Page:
The 2018 E-Pace Drinks More Than Its Bigger Brother

Just to clear things up right off the bat, Jaguar’s newest model, the E-Pace, is not the brand’s upcoming electric sport crossover. That’s the I-Pace. Because “I” stands for … ions, we presume.

No, the E-pace is the smaller answer to Jag customers looking for something less than an F-Pace, but not too much less. Riding on the Range Rover Evoque platform, the E-Pace boasts less overhang and a shorter overall length, while retaining the styling cues and handling of its popular larger sibling. However, despite being smaller in most dimensions, there’s one area where it actually tops the F-Pace: in consumption of fuel.

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The New Thriftpower? EPA Says Less-thirsty 2018 Ford Expedition Tops Its Class

There’s nothing quite as uncertain as that little number staring at you from the window sticker of a new vehicle. It’s two digits long (unless you’re fabulously rich), followed by the word “combined.” We’re talking, of course, about the Environmental Protection Agency’s fuel economy rating, which often turns out to be an impossible-to-reach goal or — if you’re lucky — a lowballed figure.

Back in the days of lapels and flares, the hot gas mileage action was found in the compact and subcompact class. Economy cars, after all. Well, people these days prefer driving a vehicle that seats at least five adults in comfort while towing a boat and hauling 65 pounds of kid’s toys and a dog in the rear cargo area. With the heyday of the cheap little car long gone, the (fuel) economy battle rages anew among the largest, and most lucrative, vehicles on the road.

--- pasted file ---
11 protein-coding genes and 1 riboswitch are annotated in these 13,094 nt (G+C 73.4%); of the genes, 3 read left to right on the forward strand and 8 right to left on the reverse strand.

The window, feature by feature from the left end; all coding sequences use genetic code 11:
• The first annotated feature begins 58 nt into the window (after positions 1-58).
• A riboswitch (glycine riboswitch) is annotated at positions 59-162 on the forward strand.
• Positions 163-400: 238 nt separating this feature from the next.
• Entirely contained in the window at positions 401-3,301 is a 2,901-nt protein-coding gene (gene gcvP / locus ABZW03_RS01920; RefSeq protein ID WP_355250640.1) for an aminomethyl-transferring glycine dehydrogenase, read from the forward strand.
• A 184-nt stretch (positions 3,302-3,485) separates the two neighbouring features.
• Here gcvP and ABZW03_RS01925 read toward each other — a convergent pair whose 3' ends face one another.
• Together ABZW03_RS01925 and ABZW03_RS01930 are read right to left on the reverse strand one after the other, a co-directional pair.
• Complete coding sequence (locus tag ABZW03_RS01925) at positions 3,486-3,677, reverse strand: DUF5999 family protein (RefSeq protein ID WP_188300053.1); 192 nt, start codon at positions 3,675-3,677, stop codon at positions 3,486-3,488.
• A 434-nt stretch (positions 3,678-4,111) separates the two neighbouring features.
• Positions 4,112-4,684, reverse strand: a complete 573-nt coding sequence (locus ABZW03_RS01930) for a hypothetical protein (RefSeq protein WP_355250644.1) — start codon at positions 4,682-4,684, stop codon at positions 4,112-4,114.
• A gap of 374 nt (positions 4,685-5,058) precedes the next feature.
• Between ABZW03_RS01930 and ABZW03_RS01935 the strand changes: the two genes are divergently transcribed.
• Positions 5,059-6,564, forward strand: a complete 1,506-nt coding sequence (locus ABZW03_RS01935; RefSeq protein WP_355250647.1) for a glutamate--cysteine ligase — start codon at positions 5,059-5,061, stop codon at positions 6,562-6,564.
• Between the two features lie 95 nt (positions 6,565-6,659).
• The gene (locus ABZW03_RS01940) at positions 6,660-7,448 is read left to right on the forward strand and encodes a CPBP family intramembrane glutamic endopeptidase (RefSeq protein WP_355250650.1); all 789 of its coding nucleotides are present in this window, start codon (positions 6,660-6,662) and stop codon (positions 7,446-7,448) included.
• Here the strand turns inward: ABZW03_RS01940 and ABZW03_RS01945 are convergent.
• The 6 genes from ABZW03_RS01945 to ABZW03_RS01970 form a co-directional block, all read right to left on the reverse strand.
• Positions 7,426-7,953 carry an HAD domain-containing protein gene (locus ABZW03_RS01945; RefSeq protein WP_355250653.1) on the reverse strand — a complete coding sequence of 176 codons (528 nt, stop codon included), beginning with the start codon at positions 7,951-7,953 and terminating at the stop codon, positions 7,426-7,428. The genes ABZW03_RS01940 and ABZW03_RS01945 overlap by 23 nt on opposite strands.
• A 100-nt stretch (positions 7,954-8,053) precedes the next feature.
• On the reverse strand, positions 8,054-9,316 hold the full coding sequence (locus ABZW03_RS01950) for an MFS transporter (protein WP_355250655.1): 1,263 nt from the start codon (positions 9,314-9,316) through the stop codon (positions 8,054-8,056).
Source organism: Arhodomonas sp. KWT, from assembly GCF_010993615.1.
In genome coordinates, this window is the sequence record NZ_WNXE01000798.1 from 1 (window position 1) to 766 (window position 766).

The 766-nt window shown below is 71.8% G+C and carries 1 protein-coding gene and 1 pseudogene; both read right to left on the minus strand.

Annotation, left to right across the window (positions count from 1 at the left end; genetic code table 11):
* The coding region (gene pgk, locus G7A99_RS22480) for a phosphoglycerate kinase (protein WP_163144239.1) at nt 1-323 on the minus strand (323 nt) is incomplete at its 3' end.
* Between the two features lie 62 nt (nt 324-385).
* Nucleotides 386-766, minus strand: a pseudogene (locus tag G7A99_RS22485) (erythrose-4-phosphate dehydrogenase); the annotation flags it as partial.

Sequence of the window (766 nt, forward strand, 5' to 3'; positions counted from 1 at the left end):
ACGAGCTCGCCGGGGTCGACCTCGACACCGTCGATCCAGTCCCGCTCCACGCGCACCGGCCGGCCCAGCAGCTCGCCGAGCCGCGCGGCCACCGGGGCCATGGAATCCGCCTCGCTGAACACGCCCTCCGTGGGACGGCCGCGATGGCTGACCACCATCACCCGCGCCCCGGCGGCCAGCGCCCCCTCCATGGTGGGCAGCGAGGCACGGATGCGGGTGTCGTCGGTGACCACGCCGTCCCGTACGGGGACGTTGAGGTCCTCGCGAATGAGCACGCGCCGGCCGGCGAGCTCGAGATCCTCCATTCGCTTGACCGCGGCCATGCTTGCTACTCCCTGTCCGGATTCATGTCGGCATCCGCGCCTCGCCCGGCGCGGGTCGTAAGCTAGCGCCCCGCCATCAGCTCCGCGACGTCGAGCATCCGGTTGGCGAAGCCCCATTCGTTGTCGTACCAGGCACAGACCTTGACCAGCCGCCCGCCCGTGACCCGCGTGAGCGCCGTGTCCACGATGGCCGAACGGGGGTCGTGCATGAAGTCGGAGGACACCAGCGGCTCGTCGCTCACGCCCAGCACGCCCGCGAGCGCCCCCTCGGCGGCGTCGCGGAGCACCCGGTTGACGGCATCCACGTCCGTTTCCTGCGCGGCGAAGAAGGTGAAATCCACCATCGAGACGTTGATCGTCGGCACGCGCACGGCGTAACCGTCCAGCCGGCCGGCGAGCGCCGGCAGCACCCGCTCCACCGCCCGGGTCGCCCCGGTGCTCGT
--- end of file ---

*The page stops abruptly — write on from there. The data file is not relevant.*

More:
So, do you believe the EPA when it says the massive 2018 Ford Expedition gets 20 miles per gallon combined?

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The Thirst is Real: Nissan Rogue Sport Gets Worse Fuel Economy Than Larger Rogue Sibling

Less cargo capacity, less horsepower, a lower entry price and … worse fuel economy? That’s the reality for buyers of the 2017 Nissan Rogue Sport, also known as the Nissan Qashqai in Canadian and overseas markets.

The Environmental Protection Agency has released its thirstiness rating for the slightly smaller compact crossover, which was tossed into the Nissan’s North American lineup to fill a narrow gap in the brand’s utility offerings, and some might find the official numbers disappointing.

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Ford Miffed by EPA's 'Eleventh-Hour Politics,' Turns to Trump for Help